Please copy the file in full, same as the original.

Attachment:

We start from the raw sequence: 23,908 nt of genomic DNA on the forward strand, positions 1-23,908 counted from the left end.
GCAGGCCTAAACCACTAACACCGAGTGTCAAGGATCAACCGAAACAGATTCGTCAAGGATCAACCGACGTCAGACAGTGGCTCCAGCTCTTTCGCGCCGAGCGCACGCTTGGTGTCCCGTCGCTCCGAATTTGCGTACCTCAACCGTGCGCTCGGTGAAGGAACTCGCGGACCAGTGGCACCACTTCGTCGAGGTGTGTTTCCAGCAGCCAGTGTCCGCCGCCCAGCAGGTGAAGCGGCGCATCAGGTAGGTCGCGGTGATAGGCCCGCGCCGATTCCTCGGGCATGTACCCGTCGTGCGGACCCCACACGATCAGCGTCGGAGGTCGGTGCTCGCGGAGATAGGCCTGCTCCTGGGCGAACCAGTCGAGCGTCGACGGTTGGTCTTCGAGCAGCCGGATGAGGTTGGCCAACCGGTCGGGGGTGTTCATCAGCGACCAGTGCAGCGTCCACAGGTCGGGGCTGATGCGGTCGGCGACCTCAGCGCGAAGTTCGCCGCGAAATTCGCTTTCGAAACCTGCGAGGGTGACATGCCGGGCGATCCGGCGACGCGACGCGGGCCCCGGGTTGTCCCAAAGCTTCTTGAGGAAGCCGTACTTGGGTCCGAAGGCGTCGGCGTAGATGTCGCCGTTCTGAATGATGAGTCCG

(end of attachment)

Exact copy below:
We start from the raw sequence: 23,908 nt of genomic DNA on the forward strand, positions 1-23,908 counted from the left end.
GCAGGCCTAAACCACTAACACCGAGTGTCAAGGATCAACCGAAACAGATTCGTCAAGGATCAACCGACGTCAGACAGTGGCTCCAGCTCTTTCGCGCCGAGCGCACGCTTGGTGTCCCGTCGCTCCGAATTTGCGTACCTCAACCGTGCGCTCGGTGAAGGAACTCGCGGACCAGTGGCACCACTTCGTCGAGGTGTGTTTCCAGCAGCCAGTGTCCGCCGCCCAGCAGGTGAAGCGGCGCATCAGGTAGGTCGCGGTGATAGGCCCGCGCCGATTCCTCGGGCATGTACCCGTCGTGCGGACCCCACACGATCAGCGTCGGAGGTCGGTGCTCGCGGAGATAGGCCTGCTCCTGGGCGAACCAGTCGAGCGTCGACGGTTGGTCTTCGAGCAGCCGGATGAGGTTGGCCAACCGGTCGGGGGTGTTCATCAGCGACCAGTGCAGCGTCCACAGGTCGGGGCTGATGCGGTCGGCGACCTCAGCGCGAAGTTCGCCGCGAAATTCGCTTTCGAAACCTGCGAGGGTGACATGCCGGGCGATCCGGCGACGCGACGCGGGCCCCGGGTTGTCCCAAAGCTTCTTGAGGAAGCCGTACTTGGGTCCGAAGGCGTCGGCGTAGATGTCGCCGTTCTGAATGATGAGTCCG